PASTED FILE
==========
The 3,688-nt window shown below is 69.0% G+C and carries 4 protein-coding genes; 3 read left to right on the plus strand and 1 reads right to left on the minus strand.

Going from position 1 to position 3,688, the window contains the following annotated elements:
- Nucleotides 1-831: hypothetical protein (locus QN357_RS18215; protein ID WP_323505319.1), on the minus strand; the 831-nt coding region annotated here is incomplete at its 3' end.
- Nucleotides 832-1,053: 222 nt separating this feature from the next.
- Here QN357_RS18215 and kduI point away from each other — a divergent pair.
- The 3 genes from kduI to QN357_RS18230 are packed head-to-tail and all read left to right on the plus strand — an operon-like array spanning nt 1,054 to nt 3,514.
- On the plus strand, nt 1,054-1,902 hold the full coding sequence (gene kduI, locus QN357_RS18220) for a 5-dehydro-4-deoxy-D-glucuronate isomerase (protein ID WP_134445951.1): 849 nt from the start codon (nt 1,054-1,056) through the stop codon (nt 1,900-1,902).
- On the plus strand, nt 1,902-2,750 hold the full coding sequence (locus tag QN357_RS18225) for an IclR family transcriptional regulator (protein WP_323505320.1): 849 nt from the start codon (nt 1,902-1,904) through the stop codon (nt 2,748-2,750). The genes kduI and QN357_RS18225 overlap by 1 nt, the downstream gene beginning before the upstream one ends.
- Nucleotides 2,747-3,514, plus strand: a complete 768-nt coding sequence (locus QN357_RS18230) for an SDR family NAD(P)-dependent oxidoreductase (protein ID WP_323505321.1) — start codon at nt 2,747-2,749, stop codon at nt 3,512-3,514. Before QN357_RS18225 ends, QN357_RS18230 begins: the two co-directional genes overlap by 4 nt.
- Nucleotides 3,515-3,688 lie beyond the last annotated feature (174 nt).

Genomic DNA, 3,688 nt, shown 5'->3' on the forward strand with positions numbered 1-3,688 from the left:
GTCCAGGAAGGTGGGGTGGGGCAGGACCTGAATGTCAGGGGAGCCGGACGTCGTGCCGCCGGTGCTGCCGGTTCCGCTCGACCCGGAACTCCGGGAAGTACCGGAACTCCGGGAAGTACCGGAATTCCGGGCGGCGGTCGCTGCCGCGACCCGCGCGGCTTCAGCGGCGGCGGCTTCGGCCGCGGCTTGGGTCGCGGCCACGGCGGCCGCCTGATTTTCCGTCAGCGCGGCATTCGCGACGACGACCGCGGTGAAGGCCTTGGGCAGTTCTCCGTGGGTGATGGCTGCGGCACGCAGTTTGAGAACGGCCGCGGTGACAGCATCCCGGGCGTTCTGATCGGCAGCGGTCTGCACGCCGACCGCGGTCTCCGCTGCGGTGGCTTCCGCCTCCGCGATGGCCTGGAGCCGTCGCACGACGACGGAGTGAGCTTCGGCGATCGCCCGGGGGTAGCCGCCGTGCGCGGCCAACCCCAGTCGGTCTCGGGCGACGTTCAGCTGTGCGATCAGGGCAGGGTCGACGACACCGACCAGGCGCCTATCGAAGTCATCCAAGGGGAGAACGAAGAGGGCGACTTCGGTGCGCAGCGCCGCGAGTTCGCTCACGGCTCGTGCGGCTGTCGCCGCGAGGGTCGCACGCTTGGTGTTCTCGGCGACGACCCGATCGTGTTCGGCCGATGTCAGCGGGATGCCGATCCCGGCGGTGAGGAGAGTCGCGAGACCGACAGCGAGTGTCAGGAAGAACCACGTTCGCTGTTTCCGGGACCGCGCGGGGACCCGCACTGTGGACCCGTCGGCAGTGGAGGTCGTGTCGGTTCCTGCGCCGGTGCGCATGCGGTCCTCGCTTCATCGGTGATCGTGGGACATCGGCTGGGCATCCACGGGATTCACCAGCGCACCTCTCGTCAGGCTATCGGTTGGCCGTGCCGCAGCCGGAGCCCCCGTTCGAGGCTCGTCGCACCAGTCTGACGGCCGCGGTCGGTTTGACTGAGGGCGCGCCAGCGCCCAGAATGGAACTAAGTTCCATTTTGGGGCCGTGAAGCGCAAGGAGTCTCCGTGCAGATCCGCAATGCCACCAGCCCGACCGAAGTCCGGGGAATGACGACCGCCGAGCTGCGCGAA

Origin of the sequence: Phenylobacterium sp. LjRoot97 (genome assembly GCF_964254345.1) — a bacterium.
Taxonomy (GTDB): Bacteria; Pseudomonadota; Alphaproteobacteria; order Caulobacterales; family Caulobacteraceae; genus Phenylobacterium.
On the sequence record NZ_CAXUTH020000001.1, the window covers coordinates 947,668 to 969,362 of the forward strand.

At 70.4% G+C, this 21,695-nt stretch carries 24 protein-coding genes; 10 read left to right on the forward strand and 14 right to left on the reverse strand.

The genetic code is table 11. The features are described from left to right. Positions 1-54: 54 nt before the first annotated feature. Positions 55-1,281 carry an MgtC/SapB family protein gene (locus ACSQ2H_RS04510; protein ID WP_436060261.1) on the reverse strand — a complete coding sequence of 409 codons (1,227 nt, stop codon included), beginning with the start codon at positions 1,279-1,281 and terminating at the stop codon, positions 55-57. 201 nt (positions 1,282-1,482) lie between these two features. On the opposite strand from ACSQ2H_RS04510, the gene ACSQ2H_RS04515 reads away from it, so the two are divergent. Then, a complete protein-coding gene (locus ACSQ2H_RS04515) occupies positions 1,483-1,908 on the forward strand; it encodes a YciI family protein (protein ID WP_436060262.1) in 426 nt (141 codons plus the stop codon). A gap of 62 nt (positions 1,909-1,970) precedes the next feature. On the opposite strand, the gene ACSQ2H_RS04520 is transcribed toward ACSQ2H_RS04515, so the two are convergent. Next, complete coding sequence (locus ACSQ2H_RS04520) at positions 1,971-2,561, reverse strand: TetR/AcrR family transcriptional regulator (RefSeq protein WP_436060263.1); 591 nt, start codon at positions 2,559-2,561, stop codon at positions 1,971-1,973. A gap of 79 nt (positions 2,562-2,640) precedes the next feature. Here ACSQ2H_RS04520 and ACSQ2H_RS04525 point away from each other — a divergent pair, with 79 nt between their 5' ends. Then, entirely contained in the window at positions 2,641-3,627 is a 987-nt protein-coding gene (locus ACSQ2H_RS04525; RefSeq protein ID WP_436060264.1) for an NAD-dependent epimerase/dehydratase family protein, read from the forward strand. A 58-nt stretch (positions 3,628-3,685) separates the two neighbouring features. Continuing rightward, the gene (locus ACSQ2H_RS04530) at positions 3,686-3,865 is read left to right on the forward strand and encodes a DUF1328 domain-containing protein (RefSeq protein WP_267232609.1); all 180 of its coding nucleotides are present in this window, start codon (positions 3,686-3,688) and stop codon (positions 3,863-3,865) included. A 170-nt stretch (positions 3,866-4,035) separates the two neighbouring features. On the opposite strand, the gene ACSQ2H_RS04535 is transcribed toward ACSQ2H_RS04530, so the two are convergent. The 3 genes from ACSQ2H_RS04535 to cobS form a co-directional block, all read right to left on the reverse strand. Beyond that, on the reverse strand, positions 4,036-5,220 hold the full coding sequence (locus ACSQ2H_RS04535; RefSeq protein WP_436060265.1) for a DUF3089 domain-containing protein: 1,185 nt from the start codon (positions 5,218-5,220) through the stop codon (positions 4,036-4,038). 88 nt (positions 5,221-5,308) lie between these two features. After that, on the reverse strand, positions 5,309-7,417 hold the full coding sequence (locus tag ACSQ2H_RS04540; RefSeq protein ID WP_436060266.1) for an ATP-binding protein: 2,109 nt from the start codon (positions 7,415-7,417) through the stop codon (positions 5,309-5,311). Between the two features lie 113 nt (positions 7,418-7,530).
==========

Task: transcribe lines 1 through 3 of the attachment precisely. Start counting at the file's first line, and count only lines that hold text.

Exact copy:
The 3,688-nt window shown below is 69.0% G+C and carries 4 protein-coding genes; 3 read left to right on the plus strand and 1 reads right to left on the minus strand.

Going from position 1 to position 3,688, the window contains the following annotated elements:
- Nucleotides 1-831: hypothetical protein (locus QN357_RS18215; protein ID WP_323505319.1), on the minus strand; the 831-nt coding region annotated here is incomplete at its 3' end.